No, nay, nix … there are many ways to say no, but how can you say it so people actually listen?
In today’s society, the word no is often viewed as a starting point for negotiating. That can be frustrating, if not dangerous, for many people. It can be especially hard for those who struggle to say the word in the first place, either out of a sense of obligation (like with family) or fear (like with your boss).
Fortunately, there are some easy ways to make no sound like the final word on the subject … at least in the workplace.
If you have ever had a boss ask you to do something you did not want to, you may be familiar with the struggle to find a way to say no without putting your job in jeopardy.
To make sure your no is heard loud and clear, but also making sure you don’t sound like any less of a “team player,” try using one of these combinations:
“No, that’s not going to be possible.”
Using the words not and possible together can emphasize your no while avoiding using the workplace taboo, impossible. Not possible and impossible are different sides of the same coin. Possible means “that which can be, exist, happen or be done,” and impossible means “that which is unable to be, exist, or be done.” However, the word impossible is used more often than the phrase not possible.
Impossible has likely become a go-to word in the world of business due to its succinct nature—why use two words when one will do? But opting for the phrase your boss hears less often, even if it does take longer to say, will probably stop them from disregarding your no out of habit.
Plus, there is a good chance that there is a poster hanging up somewhere in your workplace that says, “Nothing is impossible, the word itself says ‘I’m possible’!” You may be able to avoid triggering that type of mindset when you say no by skipping the word impossible all together.
“No, I’m going to have to decline.”
The world decline, when used as a verb, means “to withhold or deny consent to do, enter into or upon or refuse.” If you have ever had your credit card declined at a cash register, or an application declined online, you know that it is usually the final word on the matter. Normally, in those situations, there is not much you can do to change the outcome of your request making it the perfect turn of phrase to send a similar message to your boss.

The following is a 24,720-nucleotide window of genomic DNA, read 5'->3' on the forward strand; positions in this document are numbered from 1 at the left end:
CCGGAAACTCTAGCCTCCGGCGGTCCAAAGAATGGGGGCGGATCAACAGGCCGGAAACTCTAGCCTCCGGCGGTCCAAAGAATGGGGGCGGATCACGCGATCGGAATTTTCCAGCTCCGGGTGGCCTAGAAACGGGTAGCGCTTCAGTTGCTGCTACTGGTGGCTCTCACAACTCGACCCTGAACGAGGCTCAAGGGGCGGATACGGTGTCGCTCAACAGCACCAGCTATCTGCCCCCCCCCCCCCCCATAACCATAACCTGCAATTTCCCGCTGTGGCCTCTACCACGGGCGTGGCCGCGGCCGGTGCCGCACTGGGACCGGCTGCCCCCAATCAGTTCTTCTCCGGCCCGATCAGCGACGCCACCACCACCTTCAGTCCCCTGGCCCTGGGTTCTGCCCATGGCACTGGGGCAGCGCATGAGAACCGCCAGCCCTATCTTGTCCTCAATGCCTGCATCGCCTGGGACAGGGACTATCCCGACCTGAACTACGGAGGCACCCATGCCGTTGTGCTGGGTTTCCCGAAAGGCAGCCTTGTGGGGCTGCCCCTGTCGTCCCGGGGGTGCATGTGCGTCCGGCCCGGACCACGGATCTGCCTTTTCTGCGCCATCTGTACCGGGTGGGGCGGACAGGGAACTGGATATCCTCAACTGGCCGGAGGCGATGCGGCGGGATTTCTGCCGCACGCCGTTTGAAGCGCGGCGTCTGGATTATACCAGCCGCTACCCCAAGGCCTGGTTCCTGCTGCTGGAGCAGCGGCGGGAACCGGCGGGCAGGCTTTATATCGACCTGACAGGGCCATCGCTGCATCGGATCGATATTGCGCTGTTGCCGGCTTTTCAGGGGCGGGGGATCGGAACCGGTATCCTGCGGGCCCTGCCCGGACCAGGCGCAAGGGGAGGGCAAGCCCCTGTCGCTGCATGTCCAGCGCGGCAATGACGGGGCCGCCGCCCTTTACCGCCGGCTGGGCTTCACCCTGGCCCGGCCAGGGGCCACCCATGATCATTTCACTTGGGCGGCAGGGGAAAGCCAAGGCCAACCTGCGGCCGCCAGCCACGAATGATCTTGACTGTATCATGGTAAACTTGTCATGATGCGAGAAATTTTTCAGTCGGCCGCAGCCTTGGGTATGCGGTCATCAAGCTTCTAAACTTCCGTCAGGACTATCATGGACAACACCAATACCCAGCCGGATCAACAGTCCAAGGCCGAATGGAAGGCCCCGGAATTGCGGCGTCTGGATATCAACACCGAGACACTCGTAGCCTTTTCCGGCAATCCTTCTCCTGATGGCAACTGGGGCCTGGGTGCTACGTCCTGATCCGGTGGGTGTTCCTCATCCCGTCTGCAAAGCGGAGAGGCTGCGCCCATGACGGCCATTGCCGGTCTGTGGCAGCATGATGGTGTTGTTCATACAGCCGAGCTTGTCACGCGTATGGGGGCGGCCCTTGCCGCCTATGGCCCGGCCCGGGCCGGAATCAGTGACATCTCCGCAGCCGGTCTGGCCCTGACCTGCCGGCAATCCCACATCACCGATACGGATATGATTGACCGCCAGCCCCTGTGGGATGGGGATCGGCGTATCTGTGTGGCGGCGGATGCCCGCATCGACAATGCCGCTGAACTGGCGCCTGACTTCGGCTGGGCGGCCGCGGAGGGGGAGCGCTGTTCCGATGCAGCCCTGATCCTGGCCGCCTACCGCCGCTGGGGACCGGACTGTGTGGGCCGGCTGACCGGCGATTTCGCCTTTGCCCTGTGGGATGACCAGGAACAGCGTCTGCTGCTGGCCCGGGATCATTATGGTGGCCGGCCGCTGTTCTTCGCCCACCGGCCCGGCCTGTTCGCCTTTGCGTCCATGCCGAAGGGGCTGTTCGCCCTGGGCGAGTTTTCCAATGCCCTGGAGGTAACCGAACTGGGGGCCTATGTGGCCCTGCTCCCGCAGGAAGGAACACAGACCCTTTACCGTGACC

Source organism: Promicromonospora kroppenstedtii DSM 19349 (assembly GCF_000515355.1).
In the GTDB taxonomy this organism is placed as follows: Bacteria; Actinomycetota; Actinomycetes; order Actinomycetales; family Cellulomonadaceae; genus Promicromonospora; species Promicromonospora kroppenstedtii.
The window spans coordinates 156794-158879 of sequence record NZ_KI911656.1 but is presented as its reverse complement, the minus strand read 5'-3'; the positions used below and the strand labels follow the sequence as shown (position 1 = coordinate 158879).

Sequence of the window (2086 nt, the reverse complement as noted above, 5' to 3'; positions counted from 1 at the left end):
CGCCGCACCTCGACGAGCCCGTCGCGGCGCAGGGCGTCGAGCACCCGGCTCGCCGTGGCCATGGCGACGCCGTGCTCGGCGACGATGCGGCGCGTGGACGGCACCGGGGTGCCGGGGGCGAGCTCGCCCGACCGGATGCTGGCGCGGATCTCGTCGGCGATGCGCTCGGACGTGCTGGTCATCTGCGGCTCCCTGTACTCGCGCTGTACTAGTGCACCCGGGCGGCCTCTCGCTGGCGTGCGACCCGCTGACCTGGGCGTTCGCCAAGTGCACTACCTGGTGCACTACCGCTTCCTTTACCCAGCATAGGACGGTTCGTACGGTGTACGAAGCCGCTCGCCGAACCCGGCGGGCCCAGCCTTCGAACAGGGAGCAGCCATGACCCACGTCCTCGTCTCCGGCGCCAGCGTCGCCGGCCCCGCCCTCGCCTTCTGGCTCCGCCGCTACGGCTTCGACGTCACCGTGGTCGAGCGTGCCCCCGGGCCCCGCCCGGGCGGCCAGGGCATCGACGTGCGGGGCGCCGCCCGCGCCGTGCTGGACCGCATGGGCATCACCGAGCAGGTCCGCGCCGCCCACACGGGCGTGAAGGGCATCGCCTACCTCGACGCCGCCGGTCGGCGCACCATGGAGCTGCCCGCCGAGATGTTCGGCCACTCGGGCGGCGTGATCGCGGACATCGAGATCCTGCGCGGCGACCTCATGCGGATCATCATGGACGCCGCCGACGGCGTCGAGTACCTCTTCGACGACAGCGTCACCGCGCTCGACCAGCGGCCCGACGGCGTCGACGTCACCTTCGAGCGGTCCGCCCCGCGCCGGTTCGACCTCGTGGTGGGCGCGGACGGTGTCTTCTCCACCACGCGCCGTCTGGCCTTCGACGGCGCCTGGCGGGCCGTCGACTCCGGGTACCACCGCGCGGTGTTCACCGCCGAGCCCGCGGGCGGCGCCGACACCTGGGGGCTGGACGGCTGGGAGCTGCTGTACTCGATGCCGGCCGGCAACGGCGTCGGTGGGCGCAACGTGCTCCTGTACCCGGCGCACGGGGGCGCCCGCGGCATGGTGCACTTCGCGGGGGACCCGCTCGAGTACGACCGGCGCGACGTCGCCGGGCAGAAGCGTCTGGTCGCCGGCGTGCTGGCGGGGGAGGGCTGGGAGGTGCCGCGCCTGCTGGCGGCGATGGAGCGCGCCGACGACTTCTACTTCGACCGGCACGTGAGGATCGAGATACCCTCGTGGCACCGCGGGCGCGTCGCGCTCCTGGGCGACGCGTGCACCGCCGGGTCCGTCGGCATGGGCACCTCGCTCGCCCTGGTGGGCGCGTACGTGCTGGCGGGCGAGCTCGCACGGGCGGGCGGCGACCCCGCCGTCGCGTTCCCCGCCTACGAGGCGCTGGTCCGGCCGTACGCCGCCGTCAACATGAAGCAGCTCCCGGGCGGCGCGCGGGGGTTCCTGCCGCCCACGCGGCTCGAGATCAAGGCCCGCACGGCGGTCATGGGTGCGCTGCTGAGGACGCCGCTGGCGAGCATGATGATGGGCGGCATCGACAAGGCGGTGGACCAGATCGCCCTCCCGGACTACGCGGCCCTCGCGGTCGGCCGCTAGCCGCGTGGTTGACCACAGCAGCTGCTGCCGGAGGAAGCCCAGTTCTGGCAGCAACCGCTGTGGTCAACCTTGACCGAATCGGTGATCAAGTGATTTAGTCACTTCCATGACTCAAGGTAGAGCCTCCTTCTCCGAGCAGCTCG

Try using the word decline, which has origins in the Middle English and Old French for “to inflect, turn aside and sink,” when turning down an invitation to an after-hours function:
Cooking challenge? Decline.
Team happy hour at the bar? Decline.
Not only does it say you will absolutely, positively not under any circumstances, be attending, but the finality it adds to your no may also prevent any follow-up questions as to why.
“No, I’m going to have to pass.”
Saying that you’re going to pass on something, whether it be an opportunity for extra work or the offer of new responsibilities, may have the unintentional benefit of giving the illusion of careful consideration to your no.
When used as a verb, pass means “to come to, or toward, before going beyond.”
Using the word pass may lend a little extra weight to your no, by insinuating that you were close to agreeing, but after careful consideration, you had to move away from the offer before you went “beyond.” Perfect.
Depending on your level of confidence (or how guilty you feel) when it comes to declining a request from your employer, you may want to pair your no with an adjective. Unfortunately, sadly, and regrettably all work well for the office—to give the impression (true or not) that you are not happy about having to say no.
Each of these adjectives can add an air of regret to your no, since all three words are synonyms for unhappily, and can help you avoid feeling like you have to apologize.
They are also more likely to resonate with your boss than more casual phrases, or the word sorry, which can come off as mocking or weak when used in a professional setting.
Skip the sorry
And that leads us to sorry in general. Apologizing when you have to say no, (and sometimes before you have even said it) is often a knee-jerk reaction, but it is one that can backfire in the workplace.
The word sorry can be used as an adjective to indicate a feeling of sorrow, grief, or regret, but it puts the onus of those feelings back onto you. Skipping the sorry and using adjectives, like the ones listed above, instead will help you avoid the blame-game while still allowing you to share your regrets.
WATCH: When You Should Not Say Sorry
And a caveat …
Of course, the word no is a sentence in and of itself. No means “no,” and no should always be treated as the final word on the matter.
If you feel like someone is not hearing your no, you should feel free to say it as loudly, or as many times as you need to, in order to get your point across. And you should feel fully empowered to do so without needing to employ any of the tips or tricks above.